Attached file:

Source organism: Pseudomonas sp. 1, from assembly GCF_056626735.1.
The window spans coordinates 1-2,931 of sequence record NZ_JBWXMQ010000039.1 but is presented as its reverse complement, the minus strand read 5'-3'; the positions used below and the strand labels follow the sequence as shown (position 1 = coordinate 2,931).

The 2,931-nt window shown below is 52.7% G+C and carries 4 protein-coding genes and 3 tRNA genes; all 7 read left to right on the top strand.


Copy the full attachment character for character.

Source organism: Pseudomonas sp. 1, from assembly GCF_056626735.1.
The window spans coordinates 1-2,931 of sequence record NZ_JBWXMQ010000039.1 but is presented as its reverse complement, the minus strand read 5'-3'; the positions used below and the strand labels follow the sequence as shown (position 1 = coordinate 2,931).

The 2,931-nt window shown below is 52.7% G+C and carries 4 protein-coding genes and 3 tRNA genes; all 7 read left to right on the top strand.